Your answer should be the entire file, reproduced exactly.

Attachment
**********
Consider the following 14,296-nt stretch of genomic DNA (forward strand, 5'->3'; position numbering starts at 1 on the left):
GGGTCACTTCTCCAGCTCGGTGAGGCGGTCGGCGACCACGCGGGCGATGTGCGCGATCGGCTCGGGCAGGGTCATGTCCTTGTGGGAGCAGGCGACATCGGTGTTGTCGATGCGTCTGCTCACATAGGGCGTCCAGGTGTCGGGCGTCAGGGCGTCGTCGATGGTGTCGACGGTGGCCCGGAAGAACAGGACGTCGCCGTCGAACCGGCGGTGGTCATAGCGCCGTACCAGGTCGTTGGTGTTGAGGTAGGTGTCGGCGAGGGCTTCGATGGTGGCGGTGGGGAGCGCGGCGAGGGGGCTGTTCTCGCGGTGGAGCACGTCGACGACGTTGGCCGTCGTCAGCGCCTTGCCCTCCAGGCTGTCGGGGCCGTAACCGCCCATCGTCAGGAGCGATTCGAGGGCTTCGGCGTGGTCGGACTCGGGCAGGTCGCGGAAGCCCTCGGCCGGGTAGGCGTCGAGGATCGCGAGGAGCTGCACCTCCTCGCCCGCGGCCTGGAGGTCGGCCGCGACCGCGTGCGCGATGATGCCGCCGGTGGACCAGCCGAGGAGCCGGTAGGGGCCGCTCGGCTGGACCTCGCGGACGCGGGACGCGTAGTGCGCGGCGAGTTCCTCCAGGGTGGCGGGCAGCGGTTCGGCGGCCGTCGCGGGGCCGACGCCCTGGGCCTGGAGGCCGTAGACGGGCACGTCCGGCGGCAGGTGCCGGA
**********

Consider the following 14,296-nt stretch of genomic DNA (forward strand, 5'->3'; position numbering starts at 1 on the left):
GGGTCACTTCTCCAGCTCGGTGAGGCGGTCGGCGACCACGCGGGCGATGTGCGCGATCGGCTCGGGCAGGGTCATGTCCTTGTGGGAGCAGGCGACATCGGTGTTGTCGATGCGTCTGCTCACATAGGGCGTCCAGGTGTCGGGCGTCAGGGCGTCGTCGATGGTGTCGACGGTGGCCCGGAAGAACAGGACGTCGCCGTCGAACCGGCGGTGGTCATAGCGCCGTACCAGGTCGTTGGTGTTGAGGTAGGTGTCGGCGAGGGCTTCGATGGTGGCGGTGGGGAGCGCGGCGAGGGGGCTGTTCTCGCGGTGGAGCACGTCGACGACGTTGGCCGTCGTCAGCGCCTTGCCCTCCAGGCTGTCGGGGCCGTAACCGCCCATCGTCAGGAGCGATTCGAGGGCTTCGGCGTGGTCGGACTCGGGCAGGTCGCGGAAGCCCTCGGCCGGGTAGGCGTCGAGGATCGCGAGGAGCTGCACCTCCTCGCCCGCGGCCTGGAGGTCGGCCGCGACCGCGTGCGCGATGATGCCGCCGGTGGACCAGCCGAGGAGCCGGTAGGGGCCGCTCGGCTGGACCTCGCGGACGCGGGACGCGTAGTGCGCGGCGAGTTCCTCCAGGGTGGCGGGCAGCGGTTCGGCGGCCGTCGCGGGGCCGACGCCCTGGGCCTGGAGGCCGTAGACGGGCACGTCCGGCGGCAGGTGCCGGA